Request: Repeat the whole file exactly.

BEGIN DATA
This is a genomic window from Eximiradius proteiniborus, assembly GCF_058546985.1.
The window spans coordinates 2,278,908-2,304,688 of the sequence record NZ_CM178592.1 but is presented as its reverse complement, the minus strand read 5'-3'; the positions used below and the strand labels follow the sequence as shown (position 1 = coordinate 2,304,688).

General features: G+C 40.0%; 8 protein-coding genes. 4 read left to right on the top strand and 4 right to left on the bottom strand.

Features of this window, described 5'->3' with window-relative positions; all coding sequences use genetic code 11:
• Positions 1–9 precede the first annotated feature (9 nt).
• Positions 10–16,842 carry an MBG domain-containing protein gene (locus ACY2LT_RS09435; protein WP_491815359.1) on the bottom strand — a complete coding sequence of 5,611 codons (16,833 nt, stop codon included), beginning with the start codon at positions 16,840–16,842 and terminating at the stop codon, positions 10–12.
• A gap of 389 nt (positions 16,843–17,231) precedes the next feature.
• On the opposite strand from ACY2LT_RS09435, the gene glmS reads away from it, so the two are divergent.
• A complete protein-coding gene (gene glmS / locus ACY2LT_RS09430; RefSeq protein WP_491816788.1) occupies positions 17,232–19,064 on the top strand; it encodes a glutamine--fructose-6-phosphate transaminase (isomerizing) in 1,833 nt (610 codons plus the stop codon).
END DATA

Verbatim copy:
This is a genomic window from Eximiradius proteiniborus, assembly GCF_058546985.1.
The window spans coordinates 2,278,908-2,304,688 of the sequence record NZ_CM178592.1 but is presented as its reverse complement, the minus strand read 5'-3'; the positions used below and the strand labels follow the sequence as shown (position 1 = coordinate 2,304,688).

General features: G+C 40.0%; 8 protein-coding genes. 4 read left to right on the top strand and 4 right to left on the bottom strand.

Features of this window, described 5'->3' with window-relative positions; all coding sequences use genetic code 11:
• Positions 1–9 precede the first annotated feature (9 nt).
• Positions 10–16,842 carry an MBG domain-containing protein gene (locus ACY2LT_RS09435; protein WP_491815359.1) on the bottom strand — a complete coding sequence of 5,611 codons (16,833 nt, stop codon included), beginning with the start codon at positions 16,840–16,842 and terminating at the stop codon, positions 10–12.
• A gap of 389 nt (positions 16,843–17,231) precedes the next feature.
• On the opposite strand from ACY2LT_RS09435, the gene glmS reads away from it, so the two are divergent.
• A complete protein-coding gene (gene glmS / locus ACY2LT_RS09430; RefSeq protein WP_491816788.1) occupies positions 17,232–19,064 on the top strand; it encodes a glutamine--fructose-6-phosphate transaminase (isomerizing) in 1,833 nt (610 codons plus the stop codon).